You know the drill. The Difference is a reflection on the game that was, with one bullet for every point in the final margin.
- Patterns emerge over the course of a season, just as they do in every journey and in every life. The prevailing theme of this Mavericks’ season has been mediocrity, but the prevailing pattern is more complex and far too repetitive. That pattern is one of instantaneous fading, of an inability to sustain, and of a definitive lack of consistency. Such a pattern, of losing leads or the chance to compete in the basketball blink of a few minutes, can be particularly disheartening and draining. Those adjectives plagued the Mavericks’ heart in the last nine minutes of the final quarter, but for once, those adjectives did not win the day. A couple of jumpers from Dirk Nowitzki (6-14 FG, 12 points, seven rebounds) and O.J. Mayo (7-15 FG, 5-9 3PT, 22 points) saved Dallas this time, and the team’s playoff hopes, however scarce, remain intact for another day.
- The Mavericks did two things particularly well for most of the game’s 48 minutes: make threes and defend the perimeter. Dallas made 11 of 22 three-pointers (which is about 50%, according to my strident arithmetic), and held Detroit to 9-30 from three for the game. The first aspect of that performance isn’t too surprising, but the second certainly was, as the Mavericks have struggled mightily in the realm of perimeter defense all season. Though that strong perimeter defense didn’t last in the game’s closing tumultuous minutes, the overall showing encourages slightly, if not entirely.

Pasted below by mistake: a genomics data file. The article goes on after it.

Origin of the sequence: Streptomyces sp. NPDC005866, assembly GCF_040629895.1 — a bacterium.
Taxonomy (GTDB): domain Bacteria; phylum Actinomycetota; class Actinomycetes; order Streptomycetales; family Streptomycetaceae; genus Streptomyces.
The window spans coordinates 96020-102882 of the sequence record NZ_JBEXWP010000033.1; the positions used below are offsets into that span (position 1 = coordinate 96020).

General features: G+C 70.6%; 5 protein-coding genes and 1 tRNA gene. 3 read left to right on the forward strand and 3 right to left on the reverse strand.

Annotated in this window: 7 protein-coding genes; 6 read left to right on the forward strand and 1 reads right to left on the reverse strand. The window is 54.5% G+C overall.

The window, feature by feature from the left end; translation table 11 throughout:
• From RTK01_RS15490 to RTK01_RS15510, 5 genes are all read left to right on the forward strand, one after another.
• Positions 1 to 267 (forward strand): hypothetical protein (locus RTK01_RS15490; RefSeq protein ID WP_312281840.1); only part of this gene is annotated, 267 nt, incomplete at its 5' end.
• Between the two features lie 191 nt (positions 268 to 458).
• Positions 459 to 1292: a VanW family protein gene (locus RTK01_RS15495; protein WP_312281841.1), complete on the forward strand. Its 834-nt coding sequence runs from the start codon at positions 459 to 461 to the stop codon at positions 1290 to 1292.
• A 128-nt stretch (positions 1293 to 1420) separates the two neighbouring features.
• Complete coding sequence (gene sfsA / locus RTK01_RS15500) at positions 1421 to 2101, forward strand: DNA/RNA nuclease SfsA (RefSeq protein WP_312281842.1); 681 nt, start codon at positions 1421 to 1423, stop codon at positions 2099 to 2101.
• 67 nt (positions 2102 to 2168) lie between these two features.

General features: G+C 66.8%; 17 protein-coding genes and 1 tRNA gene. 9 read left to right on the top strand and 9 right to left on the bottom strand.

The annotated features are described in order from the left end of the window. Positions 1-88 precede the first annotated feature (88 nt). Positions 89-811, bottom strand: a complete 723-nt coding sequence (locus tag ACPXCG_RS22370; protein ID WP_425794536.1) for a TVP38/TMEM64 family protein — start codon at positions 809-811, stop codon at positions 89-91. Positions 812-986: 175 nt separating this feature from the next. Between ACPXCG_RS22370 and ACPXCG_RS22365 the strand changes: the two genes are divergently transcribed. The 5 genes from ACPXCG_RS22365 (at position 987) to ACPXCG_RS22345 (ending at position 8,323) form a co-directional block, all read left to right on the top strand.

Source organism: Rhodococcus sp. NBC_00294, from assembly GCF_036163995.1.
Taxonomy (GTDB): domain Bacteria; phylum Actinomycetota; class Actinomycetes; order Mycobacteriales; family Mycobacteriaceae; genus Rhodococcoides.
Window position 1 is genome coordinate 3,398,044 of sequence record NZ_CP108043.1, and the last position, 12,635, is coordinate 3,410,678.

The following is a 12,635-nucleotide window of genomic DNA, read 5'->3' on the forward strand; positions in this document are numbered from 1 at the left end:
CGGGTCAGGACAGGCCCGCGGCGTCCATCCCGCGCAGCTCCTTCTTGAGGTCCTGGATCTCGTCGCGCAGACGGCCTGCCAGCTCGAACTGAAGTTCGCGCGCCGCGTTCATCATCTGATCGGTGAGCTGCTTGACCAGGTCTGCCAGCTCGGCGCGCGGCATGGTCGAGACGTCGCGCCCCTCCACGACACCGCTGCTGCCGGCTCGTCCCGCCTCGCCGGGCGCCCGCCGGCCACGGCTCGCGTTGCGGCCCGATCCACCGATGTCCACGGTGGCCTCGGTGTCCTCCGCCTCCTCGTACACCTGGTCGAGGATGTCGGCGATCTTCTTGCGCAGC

- Brandan Wright, (7-10 FG, 14 points, six rebounds, three assists) a notable proficient scorer, scored quite proficiently (thus, living up to his notability) in a scant 19 minutes, and provided the low-post scoring spark the Mavericks needed. Wright is always an interesting player in the sense of how defined his strengths (scoring) and weaknesses (defense) are, but tonight his impressive combination of height, arm length, and vertical served the Mavericks wonderfully in the first three quarters of the game. (Basically, it’s always nice to have someone who dunks with incessant aplomb.)